Thursday, July 24, 2008


EL PASO, Texas -- An unusual child advocate organization is helping abused children in a way that might surprise you.

They may not look like your typical child advocates, but just try telling them that.

"I got my long hair, I don't shave, I don't bathe every now and then. We don't make excuses for it, but we are serious about the children," said one biker who asked to be called "Kong."

Kong and another biker called "Hooch" are members of the national non-profit organization, Bikers Against Child Abuse, or BACA.

Their mission statement says that they exist as a body of bikers to empower children to not feel afraid of the world they live in after dealing with the trauma of abuse.

It's something Kong and Hooch say they know something about.

"Being a victim myself, it made me feel I had no one to turn to," said Hooch.

"I remember the days I felt the coat hanger across my back. We want to be able to promote the fact that you don't have to be quiet as a child," said Kong.

And that's where BACA comes in. The organization works in conjunction with local and state officials already in place to protect children.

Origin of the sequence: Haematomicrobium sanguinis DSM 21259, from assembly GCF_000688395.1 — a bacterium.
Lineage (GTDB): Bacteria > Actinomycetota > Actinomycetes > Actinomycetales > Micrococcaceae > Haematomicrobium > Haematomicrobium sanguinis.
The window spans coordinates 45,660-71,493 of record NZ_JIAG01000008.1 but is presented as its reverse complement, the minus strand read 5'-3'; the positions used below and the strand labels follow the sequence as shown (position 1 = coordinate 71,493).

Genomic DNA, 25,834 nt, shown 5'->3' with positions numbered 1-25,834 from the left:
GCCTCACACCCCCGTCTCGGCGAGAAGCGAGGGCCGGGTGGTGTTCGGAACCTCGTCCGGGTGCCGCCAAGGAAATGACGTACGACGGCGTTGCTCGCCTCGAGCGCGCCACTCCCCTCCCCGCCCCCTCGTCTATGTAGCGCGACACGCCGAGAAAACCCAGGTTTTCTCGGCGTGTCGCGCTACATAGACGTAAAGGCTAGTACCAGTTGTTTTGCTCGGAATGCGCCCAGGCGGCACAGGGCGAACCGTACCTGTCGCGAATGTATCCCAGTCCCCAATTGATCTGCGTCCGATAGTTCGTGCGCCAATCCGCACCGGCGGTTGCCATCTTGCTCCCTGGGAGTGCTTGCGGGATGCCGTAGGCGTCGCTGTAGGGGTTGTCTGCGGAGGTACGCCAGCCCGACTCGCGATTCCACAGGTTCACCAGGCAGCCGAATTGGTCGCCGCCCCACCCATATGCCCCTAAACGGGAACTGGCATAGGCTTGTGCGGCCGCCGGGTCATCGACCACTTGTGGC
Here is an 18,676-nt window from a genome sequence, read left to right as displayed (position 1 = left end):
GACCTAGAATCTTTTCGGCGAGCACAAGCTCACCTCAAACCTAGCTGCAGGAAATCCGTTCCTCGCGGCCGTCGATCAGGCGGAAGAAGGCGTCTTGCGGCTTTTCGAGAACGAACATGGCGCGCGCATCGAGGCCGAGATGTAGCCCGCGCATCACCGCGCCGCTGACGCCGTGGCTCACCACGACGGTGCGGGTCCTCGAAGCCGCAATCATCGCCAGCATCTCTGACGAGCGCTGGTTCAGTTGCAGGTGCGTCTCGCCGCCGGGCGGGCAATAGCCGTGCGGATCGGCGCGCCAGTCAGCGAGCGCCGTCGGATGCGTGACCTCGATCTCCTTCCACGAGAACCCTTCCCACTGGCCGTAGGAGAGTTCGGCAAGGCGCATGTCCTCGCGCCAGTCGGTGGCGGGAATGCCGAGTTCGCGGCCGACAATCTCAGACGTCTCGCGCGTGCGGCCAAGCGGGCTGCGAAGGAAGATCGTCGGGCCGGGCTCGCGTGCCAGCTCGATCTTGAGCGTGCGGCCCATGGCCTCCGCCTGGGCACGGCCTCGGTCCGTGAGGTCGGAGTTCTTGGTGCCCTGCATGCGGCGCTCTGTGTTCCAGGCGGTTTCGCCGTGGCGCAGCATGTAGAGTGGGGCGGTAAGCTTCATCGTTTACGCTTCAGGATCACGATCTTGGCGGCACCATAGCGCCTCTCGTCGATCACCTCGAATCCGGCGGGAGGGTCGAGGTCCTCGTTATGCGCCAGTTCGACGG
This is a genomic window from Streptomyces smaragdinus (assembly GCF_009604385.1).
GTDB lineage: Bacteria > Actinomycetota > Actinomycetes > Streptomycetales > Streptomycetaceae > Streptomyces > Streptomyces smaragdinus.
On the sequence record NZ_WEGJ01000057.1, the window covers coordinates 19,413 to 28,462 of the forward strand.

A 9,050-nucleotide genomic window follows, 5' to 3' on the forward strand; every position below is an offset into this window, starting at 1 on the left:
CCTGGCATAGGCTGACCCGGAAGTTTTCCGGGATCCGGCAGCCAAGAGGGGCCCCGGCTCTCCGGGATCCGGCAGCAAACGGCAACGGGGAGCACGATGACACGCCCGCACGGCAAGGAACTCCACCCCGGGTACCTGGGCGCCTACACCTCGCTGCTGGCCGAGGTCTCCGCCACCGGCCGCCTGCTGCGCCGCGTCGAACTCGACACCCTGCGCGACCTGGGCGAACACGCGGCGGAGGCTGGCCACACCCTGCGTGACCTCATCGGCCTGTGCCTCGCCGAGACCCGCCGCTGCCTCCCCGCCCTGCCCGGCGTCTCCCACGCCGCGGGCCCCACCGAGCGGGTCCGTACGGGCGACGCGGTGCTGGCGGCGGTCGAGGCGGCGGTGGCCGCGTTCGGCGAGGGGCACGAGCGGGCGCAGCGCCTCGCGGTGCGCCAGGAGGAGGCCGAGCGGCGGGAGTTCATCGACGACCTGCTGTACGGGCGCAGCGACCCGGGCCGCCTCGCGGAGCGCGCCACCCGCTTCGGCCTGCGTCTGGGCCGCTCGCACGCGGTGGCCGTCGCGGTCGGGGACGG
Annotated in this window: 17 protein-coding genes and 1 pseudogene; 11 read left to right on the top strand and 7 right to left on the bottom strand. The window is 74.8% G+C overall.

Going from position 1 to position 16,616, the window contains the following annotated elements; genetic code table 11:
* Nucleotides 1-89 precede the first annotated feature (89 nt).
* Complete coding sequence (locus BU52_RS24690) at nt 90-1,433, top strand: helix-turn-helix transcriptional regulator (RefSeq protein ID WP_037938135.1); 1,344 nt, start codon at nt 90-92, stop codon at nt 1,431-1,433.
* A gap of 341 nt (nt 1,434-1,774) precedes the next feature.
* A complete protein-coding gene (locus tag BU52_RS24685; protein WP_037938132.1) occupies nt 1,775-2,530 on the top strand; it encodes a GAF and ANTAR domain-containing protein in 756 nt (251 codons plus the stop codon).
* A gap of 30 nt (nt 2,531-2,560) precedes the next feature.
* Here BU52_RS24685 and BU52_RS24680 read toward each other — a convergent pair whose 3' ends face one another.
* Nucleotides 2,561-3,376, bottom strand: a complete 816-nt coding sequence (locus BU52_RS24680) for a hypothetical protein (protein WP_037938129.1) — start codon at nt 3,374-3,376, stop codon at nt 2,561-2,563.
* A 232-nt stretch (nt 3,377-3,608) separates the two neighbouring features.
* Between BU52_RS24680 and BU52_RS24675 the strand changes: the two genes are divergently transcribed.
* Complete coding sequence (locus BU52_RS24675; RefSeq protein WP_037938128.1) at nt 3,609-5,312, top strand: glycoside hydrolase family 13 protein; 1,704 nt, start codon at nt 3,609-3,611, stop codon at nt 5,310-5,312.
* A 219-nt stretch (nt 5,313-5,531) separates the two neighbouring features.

When one of those agencies determines an abused child is still frightened by his or her environment, BACA is contacted and an initial ride is organized to meet the child.

The entire BACA chapter rides to meet the child to welcome him or her to the BACA family and to offer support, protection and love.

They say they stand ready to represent, be it by attending often painful court appearances or helping with the recovery process.

But while they look like tough guys, BACA draws the line at physical violence.

"We're not vigilantes. We're not out to hunt down the bad people and beat 'em up and bring 'em to justice," said Hooch.

Unfortunately, Kong and Hooch aren't representing any children here in El Paso right now. They need five members to start a BACA chapter, and so far, they only have each other.

"You got a bike, you're over 18, then come on! If you're heart's big enough," said Kong.

A big heart does seem to be a requirement. "It would be great if there was no such thing as abused children," said Hooch. But until that becomes a reality, he says, "we'll go all over. We'll go wherever we're needed.

And to those who continue to harm the innocent, Kong and Hooch say, beware.

"Be afraid of it if you're a perpetrator, and if they don't see us, they'll hear our bikes. They will hear our roar," Kong said.

And both Kong and Hooch hope it will be the roar of many.

If you are interested in forming a BACA chapter, call Kong at (915) 356-6394 or e-mail him at

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